This morning my daughter Olympia, who will be five this month, and I went to get her a new passport before a trip to Europe. We’re in my car and she’s holding my phone and using an interactive learning app that she likes. This robotic voice asks her a question: What do you want to be when you grow up? She doesn’t know I’m listening, but I can hear the answer she whispers into the phone. She says, “I want to be a big sister.”
Olympia says this often, even when she knows I’m listening. Sometimes, before she goes to bed, she prays to Jehovah to bring her a little sister. (She doesn’t want anything to do with a boy!) I’m the youngest of five sisters myself, and my sisters are my heroes, so this felt like a moment that I needed to listen to very carefully.
Believe me, I never wanted to have to choose between tennis and family. I don’t think it’s fair. If I were a man I wouldn’t be writing this because I would be out there playing and winning while my wife does the physical labor to add to our family. Maybe I’d be more of a Tom Brady if I had that opportunity. Don’t get me wrong: I love being a woman and I’ve enjoyed every second of my pregnancy with Olympia. I was one of those annoying women who loved being pregnant and worked up until the day I had to report to the hospital – although things got super complicated on the other side. And I almost did the impossible: A lot of people don’t know that I was two months pregnant when I won the Australian Open in 2017. But I’ll be 41 this month and something has to give.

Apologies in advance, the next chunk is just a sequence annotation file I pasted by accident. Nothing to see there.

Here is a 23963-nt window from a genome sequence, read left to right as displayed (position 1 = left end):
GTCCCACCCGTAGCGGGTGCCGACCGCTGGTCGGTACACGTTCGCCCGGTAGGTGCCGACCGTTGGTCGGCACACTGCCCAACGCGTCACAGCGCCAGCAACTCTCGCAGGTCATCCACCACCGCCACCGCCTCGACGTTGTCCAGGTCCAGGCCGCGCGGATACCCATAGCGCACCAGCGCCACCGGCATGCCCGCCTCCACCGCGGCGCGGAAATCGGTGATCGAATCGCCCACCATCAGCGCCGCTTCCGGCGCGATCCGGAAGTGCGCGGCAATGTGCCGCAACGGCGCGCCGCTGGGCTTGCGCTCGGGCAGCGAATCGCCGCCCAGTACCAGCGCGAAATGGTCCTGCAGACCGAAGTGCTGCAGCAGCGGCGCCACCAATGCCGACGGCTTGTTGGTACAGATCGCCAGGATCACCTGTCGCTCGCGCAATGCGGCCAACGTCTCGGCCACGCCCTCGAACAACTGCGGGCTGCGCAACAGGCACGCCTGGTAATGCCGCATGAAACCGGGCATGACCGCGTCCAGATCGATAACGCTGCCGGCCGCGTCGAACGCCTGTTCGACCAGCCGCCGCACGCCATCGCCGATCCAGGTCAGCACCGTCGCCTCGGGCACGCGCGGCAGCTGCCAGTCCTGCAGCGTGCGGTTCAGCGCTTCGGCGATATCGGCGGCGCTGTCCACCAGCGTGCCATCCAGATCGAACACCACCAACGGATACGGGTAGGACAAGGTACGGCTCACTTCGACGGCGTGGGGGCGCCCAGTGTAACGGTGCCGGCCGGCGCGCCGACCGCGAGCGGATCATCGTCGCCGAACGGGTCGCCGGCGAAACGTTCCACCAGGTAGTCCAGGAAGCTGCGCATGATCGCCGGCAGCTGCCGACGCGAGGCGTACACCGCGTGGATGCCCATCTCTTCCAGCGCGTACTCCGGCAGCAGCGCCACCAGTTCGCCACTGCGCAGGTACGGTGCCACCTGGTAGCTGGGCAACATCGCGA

I never liked the word Retirement. It doesn’t feel like a modern word to me. I’ve taken this as a transition, but I want to be sensitive about how I use this word, which means something very specific and important to a community of people. Maybe the best word to describe what I’m about to do Evolution. I’m here to tell you that I’m evolving away from tennis and towards other things that are important to me. A few years ago, I quietly founded Serena Ventures, a venture capital firm. Shortly thereafter I started a family. I want to grow this family.
But I was reluctant to admit to myself or anyone else that I had to stop playing tennis. Alexis, my husband and I hardly talked about it; It’s like a taboo subject. I can’t even have that conversation with my mom and dad. It’s like it’s not real until you say it out loud. It comes up, I get an uncomfortable lump in my throat and I start to cry. The only person I really went there with is my therapist! One thing I won’t do is sugarcoat that. I know a lot of people are excited and looking forward to retirement and I really wish I felt that way. Ashleigh Barty was world number one when she left the sport this March and I think she felt really ready to move on. Caroline Wozniacki, one of my best friends, was relieved when she retired in 2020.